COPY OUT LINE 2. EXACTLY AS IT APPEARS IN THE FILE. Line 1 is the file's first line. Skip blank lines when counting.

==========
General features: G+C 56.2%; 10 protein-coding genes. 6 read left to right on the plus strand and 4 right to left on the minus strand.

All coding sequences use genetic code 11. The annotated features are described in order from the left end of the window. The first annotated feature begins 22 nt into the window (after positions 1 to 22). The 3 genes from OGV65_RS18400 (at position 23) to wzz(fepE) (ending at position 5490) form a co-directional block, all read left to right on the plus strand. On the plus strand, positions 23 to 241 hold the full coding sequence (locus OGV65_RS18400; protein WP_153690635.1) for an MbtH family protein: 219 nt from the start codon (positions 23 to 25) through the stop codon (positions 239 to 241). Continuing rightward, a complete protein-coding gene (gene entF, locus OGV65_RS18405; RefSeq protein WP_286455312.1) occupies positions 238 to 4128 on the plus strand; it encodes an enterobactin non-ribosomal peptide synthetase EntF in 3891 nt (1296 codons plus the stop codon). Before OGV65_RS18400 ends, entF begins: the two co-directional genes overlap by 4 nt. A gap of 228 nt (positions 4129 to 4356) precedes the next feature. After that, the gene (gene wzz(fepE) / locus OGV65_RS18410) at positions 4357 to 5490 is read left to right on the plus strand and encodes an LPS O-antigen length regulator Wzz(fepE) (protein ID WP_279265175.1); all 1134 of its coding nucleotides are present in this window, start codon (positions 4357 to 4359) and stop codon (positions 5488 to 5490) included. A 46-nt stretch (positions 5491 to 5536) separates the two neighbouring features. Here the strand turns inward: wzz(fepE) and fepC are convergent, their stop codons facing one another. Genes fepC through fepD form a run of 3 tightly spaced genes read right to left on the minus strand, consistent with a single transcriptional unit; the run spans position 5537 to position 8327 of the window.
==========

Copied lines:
All coding sequences use genetic code 11. The annotated features are described in order from the left end of the window. The first annotated feature begins 22 nt into the window (after positions 1 to 22). The 3 genes from OGV65_RS18400 (at position 23) to wzz(fepE) (ending at position 5490) form a co-directional block, all read left to right on the plus strand. On the plus strand, positions 23 to 241 hold the full coding sequence (locus OGV65_RS18400; protein WP_153690635.1) for an MbtH family protein: 219 nt from the start codon (positions 23 to 25) through the stop codon (positions 239 to 241). Continuing rightward, a complete protein-coding gene (gene entF, locus OGV65_RS18405; RefSeq protein WP_286455312.1) occupies positions 238 to 4128 on the plus strand; it encodes an enterobactin non-ribosomal peptide synthetase EntF in 3891 nt (1296 codons plus the stop codon). Before OGV65_RS18400 ends, entF begins: the two co-directional genes overlap by 4 nt. A gap of 228 nt (positions 4129 to 4356) precedes the next feature. After that, the gene (gene wzz(fepE) / locus OGV65_RS18410) at positions 4357 to 5490 is read left to right on the plus strand and encodes an LPS O-antigen length regulator Wzz(fepE) (protein ID WP_279265175.1); all 1134 of its coding nucleotides are present in this window, start codon (positions 4357 to 4359) and stop codon (positions 5488 to 5490) included. A 46-nt stretch (positions 5491 to 5536) separates the two neighbouring features. Here the strand turns inward: wzz(fepE) and fepC are convergent, their stop codons facing one another. Genes fepC through fepD form a run of 3 tightly spaced genes read right to left on the minus strand, consistent with a single transcriptional unit; the run spans position 5537 to position 8327 of the window.